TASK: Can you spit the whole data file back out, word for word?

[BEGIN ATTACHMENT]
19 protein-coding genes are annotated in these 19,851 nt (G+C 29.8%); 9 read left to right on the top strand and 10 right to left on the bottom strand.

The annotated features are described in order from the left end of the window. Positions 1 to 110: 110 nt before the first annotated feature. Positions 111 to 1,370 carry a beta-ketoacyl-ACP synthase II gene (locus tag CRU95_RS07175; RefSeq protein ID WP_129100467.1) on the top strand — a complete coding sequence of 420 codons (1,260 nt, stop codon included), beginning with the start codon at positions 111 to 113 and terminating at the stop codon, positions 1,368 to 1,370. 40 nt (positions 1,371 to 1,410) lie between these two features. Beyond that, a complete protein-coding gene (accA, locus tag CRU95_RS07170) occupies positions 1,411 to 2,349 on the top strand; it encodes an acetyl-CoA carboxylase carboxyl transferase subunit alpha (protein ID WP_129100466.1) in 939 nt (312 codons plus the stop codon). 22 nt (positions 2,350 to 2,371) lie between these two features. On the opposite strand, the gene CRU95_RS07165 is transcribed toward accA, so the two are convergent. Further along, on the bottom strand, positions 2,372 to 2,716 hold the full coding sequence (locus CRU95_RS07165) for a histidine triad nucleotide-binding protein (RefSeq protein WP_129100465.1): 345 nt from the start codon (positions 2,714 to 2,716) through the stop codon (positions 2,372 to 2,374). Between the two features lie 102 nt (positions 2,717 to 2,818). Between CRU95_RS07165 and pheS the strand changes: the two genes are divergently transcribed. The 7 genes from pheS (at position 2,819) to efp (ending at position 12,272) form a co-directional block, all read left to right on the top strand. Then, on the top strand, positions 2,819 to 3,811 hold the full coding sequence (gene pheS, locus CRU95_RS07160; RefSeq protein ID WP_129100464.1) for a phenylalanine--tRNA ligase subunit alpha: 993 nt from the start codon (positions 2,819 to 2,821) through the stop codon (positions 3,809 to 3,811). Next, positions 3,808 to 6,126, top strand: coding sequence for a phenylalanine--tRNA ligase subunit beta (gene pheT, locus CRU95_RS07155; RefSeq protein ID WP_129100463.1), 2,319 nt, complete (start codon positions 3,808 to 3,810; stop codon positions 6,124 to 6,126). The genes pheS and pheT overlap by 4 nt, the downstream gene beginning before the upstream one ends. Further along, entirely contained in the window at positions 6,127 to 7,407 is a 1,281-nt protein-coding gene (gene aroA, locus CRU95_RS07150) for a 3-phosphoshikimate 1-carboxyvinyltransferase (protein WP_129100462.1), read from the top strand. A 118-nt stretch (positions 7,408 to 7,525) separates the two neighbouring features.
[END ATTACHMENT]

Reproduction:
19 protein-coding genes are annotated in these 19,851 nt (G+C 29.8%); 9 read left to right on the top strand and 10 right to left on the bottom strand.

The annotated features are described in order from the left end of the window. Positions 1 to 110: 110 nt before the first annotated feature. Positions 111 to 1,370 carry a beta-ketoacyl-ACP synthase II gene (locus tag CRU95_RS07175; RefSeq protein ID WP_129100467.1) on the top strand — a complete coding sequence of 420 codons (1,260 nt, stop codon included), beginning with the start codon at positions 111 to 113 and terminating at the stop codon, positions 1,368 to 1,370. 40 nt (positions 1,371 to 1,410) lie between these two features. Beyond that, a complete protein-coding gene (accA, locus tag CRU95_RS07170) occupies positions 1,411 to 2,349 on the top strand; it encodes an acetyl-CoA carboxylase carboxyl transferase subunit alpha (protein ID WP_129100466.1) in 939 nt (312 codons plus the stop codon). 22 nt (positions 2,350 to 2,371) lie between these two features. On the opposite strand, the gene CRU95_RS07165 is transcribed toward accA, so the two are convergent. Further along, on the bottom strand, positions 2,372 to 2,716 hold the full coding sequence (locus CRU95_RS07165) for a histidine triad nucleotide-binding protein (RefSeq protein WP_129100465.1): 345 nt from the start codon (positions 2,714 to 2,716) through the stop codon (positions 2,372 to 2,374). Between the two features lie 102 nt (positions 2,717 to 2,818). Between CRU95_RS07165 and pheS the strand changes: the two genes are divergently transcribed. The 7 genes from pheS (at position 2,819) to efp (ending at position 12,272) form a co-directional block, all read left to right on the top strand. Then, on the top strand, positions 2,819 to 3,811 hold the full coding sequence (gene pheS, locus CRU95_RS07160; RefSeq protein ID WP_129100464.1) for a phenylalanine--tRNA ligase subunit alpha: 993 nt from the start codon (positions 2,819 to 2,821) through the stop codon (positions 3,809 to 3,811). Next, positions 3,808 to 6,126, top strand: coding sequence for a phenylalanine--tRNA ligase subunit beta (gene pheT, locus CRU95_RS07155; RefSeq protein ID WP_129100463.1), 2,319 nt, complete (start codon positions 3,808 to 3,810; stop codon positions 6,124 to 6,126). The genes pheS and pheT overlap by 4 nt, the downstream gene beginning before the upstream one ends. Further along, entirely contained in the window at positions 6,127 to 7,407 is a 1,281-nt protein-coding gene (gene aroA, locus CRU95_RS07150) for a 3-phosphoshikimate 1-carboxyvinyltransferase (protein WP_129100462.1), read from the top strand. A 118-nt stretch (positions 7,408 to 7,525) separates the two neighbouring features.